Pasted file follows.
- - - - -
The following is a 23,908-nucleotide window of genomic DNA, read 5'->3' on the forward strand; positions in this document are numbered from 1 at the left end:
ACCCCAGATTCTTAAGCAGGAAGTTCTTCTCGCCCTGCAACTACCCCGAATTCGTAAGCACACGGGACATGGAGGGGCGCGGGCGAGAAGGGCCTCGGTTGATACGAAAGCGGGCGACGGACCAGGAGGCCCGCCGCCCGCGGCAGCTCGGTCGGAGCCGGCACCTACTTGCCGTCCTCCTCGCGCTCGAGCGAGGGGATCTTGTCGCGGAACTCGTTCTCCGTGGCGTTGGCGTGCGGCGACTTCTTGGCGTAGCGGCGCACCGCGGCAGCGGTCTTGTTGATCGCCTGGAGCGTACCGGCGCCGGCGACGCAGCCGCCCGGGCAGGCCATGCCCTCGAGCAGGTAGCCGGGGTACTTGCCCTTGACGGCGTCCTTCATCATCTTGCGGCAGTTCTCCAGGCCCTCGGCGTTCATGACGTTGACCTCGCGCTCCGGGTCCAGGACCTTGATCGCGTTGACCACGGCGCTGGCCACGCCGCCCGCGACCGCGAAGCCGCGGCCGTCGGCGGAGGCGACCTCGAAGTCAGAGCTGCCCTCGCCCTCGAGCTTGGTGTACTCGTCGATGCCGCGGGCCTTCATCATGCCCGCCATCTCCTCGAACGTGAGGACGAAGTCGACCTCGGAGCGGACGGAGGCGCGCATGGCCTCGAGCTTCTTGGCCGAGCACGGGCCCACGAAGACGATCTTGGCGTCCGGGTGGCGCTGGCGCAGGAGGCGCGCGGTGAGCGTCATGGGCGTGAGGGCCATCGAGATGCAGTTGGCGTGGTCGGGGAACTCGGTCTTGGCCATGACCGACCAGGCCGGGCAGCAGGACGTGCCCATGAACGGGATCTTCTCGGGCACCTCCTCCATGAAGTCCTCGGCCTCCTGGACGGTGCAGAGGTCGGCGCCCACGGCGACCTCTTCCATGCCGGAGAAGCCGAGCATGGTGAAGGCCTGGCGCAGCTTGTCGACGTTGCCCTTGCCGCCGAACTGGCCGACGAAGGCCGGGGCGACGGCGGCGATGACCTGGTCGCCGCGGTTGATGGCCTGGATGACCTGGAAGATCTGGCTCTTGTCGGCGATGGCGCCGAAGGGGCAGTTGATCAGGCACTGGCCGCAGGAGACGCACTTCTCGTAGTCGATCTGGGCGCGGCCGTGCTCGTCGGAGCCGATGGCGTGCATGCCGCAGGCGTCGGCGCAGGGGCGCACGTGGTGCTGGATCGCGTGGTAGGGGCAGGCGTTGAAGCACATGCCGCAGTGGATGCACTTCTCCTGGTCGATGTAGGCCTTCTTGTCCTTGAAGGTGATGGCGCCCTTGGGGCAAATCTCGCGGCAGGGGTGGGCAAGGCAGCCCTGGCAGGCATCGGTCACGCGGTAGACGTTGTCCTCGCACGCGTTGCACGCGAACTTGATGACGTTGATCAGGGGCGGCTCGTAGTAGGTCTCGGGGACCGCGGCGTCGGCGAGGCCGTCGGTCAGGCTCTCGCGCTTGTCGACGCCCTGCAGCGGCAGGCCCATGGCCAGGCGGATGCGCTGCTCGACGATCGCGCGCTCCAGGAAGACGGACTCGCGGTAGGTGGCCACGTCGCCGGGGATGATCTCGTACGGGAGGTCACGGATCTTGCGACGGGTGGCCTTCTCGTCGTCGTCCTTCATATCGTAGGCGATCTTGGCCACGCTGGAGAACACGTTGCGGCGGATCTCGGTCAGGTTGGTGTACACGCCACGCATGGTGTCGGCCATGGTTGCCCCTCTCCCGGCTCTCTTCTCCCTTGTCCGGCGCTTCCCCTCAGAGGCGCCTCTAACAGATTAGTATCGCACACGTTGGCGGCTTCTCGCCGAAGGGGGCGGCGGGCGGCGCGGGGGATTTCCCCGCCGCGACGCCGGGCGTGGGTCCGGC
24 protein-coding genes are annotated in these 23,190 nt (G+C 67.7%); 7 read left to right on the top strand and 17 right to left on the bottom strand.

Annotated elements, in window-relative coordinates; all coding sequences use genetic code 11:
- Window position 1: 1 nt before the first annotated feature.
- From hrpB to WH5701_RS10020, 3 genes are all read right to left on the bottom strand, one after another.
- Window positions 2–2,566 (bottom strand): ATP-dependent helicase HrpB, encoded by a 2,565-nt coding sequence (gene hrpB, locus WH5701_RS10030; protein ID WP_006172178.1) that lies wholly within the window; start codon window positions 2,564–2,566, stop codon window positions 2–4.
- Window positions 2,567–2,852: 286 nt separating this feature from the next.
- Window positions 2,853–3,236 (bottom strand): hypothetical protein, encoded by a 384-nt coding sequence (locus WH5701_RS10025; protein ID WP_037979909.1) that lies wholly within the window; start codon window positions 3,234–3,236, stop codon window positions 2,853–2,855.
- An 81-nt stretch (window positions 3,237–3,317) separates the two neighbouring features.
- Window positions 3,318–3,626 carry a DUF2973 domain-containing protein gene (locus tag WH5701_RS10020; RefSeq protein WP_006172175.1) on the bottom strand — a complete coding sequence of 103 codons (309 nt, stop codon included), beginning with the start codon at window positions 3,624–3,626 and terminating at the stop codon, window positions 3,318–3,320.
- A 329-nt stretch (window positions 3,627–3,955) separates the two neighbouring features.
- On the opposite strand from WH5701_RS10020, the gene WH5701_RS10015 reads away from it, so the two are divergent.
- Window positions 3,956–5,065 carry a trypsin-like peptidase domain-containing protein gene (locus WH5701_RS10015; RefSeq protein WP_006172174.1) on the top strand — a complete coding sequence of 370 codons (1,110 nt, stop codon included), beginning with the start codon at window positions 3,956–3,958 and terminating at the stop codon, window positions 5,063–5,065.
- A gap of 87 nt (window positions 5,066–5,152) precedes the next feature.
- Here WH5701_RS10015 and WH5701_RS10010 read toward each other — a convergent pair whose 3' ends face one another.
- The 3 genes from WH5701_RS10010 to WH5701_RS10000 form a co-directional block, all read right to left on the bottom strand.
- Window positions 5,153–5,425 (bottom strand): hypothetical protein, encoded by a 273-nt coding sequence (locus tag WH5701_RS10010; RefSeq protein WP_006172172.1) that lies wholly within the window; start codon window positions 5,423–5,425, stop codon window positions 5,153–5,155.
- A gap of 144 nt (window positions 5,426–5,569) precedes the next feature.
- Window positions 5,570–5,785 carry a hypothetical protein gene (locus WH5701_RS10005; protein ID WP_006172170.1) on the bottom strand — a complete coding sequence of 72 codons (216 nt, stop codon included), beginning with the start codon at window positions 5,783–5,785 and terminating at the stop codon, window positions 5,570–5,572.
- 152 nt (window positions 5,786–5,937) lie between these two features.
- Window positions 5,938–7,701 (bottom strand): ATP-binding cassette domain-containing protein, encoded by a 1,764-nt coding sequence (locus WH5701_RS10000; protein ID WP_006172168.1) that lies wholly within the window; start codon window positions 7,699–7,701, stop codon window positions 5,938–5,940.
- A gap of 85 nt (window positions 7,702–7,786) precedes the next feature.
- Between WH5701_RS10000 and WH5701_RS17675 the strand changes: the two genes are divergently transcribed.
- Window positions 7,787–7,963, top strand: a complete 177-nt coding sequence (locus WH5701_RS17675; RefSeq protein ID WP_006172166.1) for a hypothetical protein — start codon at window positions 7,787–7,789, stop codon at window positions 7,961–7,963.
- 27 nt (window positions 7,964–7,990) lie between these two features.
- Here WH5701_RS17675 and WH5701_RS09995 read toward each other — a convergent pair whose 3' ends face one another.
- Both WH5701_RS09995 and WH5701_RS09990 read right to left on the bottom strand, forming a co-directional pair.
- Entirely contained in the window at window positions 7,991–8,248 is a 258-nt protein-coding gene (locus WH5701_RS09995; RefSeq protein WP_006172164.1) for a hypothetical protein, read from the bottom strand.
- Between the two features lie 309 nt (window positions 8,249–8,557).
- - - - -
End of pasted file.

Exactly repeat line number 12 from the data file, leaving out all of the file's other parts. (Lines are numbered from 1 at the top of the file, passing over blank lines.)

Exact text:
- A 329-nt stretch (window positions 3,627–3,955) separates the two neighbouring features.